The present boom in marijuana may well have created a boom for those accountants willing to provide professional services. What is fascinating about this emerging subfield in accountancy is that no one entrant can play the “experience” card against its actual or potential competitors–everybody is new to the market. Further, government regulators at all levels are new to the questions that it raises for them.
The IRS Advisory Council’s 2014 Public Report addresses the newness from the tax-law angle. It contains a section on assistance to marijuana businesses, in which it says that the tax professionals who give assistance to these businesses in states where they are now legal “need assurance that they will not be adversely affected by the fact that the business is illegal under federal law.”
As the IRSAC report stated, by the end of March 2014 “there were 190 recreational marijuana businesses in Colorado which [were] expected to gross one billion dollars in sales this year.” It recommended that they receive guidance that they “will not be considered unethical, will not be targeted for audit, and will not be in violation of Treasury Circular 230 solely to representing or preparing a return for a business that is illegal under federal law but legal at the state level under state law.”
A Major Headache
The IRSAC report also observed that these businesses cannot deduct all of their expenses under Internal Revenue Code sect. 280E. There is an irony within 280E itself, in that it apparently does not disallow the adjustment of gross receipts with respect to the actual marijuana, the “costs of goods sold” in accounting lingo, it only disallows such treatment of everything else–rent, lights and heat, etc. The irony itself illustrates why such businesses need well-informed accountants.
In a recent conversation, David Friedman, the President of CFO Worldwide, an outsource fund administrator and outsource CFO for closely held businesses, described 280E as one of the great accounting challenges for the new industry. “This is a major headache for the industry, but there are strategies that parties can employ to lessen it somewhat,” he said.
Has the language of the IRSAC quoted above proved encouraging? Has it inspired new entrants into the field of accounting for marijuana? Friedman — also the CEO of Panther Media, the publisher of Marijuana Investor News — said: “No, I don’t think this has had much impact one way or the other. People who are interested have pretty much ignored any potential threats from the Feds. Very few of my colleagues have been shying away from it.”
The number of states that allow some room for legal sales has now reached 26. The federal government (as that IRSAC report suggested in its solicitous concern) is looking for ways to make money off the trade it has long claimed to want to extirpate. The movement for a legal marijuana industry is now roughly where the movement for full marriage rights for gays and lesbians was about five years ago. It is making state-by-state progress and is gradually gaining public acceptance.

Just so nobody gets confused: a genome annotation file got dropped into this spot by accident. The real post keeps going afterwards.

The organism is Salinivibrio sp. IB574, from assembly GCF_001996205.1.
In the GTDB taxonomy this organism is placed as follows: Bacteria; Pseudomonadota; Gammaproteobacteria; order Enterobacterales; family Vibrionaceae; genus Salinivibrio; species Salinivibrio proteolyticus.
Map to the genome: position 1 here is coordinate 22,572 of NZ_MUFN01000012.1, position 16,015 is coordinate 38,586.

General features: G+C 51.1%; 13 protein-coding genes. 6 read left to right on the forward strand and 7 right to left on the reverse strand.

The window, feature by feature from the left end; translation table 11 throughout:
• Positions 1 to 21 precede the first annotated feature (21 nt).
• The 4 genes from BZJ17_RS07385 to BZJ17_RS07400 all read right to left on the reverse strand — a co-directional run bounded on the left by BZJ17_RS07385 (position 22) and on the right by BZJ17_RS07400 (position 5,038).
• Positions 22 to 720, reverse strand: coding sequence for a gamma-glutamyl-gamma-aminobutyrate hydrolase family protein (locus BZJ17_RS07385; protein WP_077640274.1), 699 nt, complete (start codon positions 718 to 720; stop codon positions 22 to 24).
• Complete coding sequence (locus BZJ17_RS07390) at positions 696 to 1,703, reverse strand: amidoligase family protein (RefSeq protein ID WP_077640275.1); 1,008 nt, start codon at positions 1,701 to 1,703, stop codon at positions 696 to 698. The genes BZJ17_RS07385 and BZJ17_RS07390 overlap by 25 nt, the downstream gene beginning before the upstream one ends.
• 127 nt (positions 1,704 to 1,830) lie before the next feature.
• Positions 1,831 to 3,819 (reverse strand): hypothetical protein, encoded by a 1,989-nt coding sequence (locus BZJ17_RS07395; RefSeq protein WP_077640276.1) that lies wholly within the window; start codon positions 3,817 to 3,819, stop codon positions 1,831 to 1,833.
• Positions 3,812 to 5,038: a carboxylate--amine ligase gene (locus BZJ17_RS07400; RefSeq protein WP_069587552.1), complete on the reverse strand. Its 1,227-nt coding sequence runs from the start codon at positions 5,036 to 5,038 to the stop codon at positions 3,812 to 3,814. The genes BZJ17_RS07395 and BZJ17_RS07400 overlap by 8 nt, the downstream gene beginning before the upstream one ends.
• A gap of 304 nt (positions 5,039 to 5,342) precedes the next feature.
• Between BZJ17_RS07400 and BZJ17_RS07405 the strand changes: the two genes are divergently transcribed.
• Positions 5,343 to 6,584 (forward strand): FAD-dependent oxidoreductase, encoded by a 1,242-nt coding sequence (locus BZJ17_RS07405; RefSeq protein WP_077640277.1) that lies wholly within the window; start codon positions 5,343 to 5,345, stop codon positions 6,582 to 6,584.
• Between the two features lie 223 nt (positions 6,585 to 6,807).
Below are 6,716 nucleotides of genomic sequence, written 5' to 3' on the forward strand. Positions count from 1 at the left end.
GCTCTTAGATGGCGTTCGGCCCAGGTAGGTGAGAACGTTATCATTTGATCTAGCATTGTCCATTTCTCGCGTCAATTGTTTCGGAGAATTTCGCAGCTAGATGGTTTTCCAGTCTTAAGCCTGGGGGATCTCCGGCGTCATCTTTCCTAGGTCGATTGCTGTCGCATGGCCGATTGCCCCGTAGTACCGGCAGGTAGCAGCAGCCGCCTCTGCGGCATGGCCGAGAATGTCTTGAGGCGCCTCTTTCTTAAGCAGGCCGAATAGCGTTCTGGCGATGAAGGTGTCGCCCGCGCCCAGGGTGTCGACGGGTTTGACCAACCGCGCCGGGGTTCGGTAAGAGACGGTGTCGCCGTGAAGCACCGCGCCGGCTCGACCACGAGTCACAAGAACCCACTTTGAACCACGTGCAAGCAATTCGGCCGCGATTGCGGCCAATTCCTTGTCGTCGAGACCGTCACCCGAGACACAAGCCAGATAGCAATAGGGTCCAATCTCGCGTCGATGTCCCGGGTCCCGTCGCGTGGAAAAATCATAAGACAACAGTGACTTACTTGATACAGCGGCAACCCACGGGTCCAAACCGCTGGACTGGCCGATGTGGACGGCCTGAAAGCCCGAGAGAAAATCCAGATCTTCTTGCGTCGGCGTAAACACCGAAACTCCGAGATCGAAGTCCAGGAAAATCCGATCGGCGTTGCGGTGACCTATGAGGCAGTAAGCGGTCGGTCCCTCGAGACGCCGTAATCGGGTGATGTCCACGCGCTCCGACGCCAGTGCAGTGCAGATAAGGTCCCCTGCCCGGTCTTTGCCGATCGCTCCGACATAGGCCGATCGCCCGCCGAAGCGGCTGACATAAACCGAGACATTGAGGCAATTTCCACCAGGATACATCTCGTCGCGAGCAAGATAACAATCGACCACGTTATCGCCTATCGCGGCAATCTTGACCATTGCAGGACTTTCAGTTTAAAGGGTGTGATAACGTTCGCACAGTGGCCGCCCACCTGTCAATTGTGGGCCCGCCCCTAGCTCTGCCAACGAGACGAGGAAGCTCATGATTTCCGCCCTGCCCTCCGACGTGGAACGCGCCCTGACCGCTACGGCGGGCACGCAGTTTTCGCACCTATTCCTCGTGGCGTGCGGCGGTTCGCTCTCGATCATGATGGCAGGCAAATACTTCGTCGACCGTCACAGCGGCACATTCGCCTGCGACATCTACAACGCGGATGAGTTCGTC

As Dave McClure wrote recently in CPA Practice Advisor, any accountancy firm “that is not actively engaged in at least evaluating its potential may be missing the opportunity of the decade.”
Who are the Entrants
So: What is the profile of the firms that are providing this service? The largest players, those known coast to coast or for that matter around the world, aren’t likely to rush in. They are neither angels nor fools: there are places where they will “fear to tread” for reasons of reputation.
As Friedman said, “the Big Four won’t become active in this field. The margins just don’t make it a reasonable venture for them. The small and mid-market partnerships are the ones moving in to fill the void.”
The business is also inherently local. Of the states that have authorized a legal cannabis market, each has its own very unique rules. Not only are some medicinal only, but even within the recreational-use camp, the differences in terms of what is or isn’t permitted are great. So for now there are no economies of scale.
For now, one common factor among states involved is that legal cannabis is an all cash business. Since, as Friedman said, “the banks are keeping their distance, entrepreneurs have to meet their payroll in cash, do everything with cash,” and that creates a level of difficulty that will prove demanding for accountants.
As long as that remains the case, it appears likely that the usual forces of specialization will mould the field. Some accountants will become accustomed over time to the peculiarities of this business, and their experience will make them sought after, creating a barrier to the entry of newbies.
That is a development for the near future: right now, though, everybody is a newbie.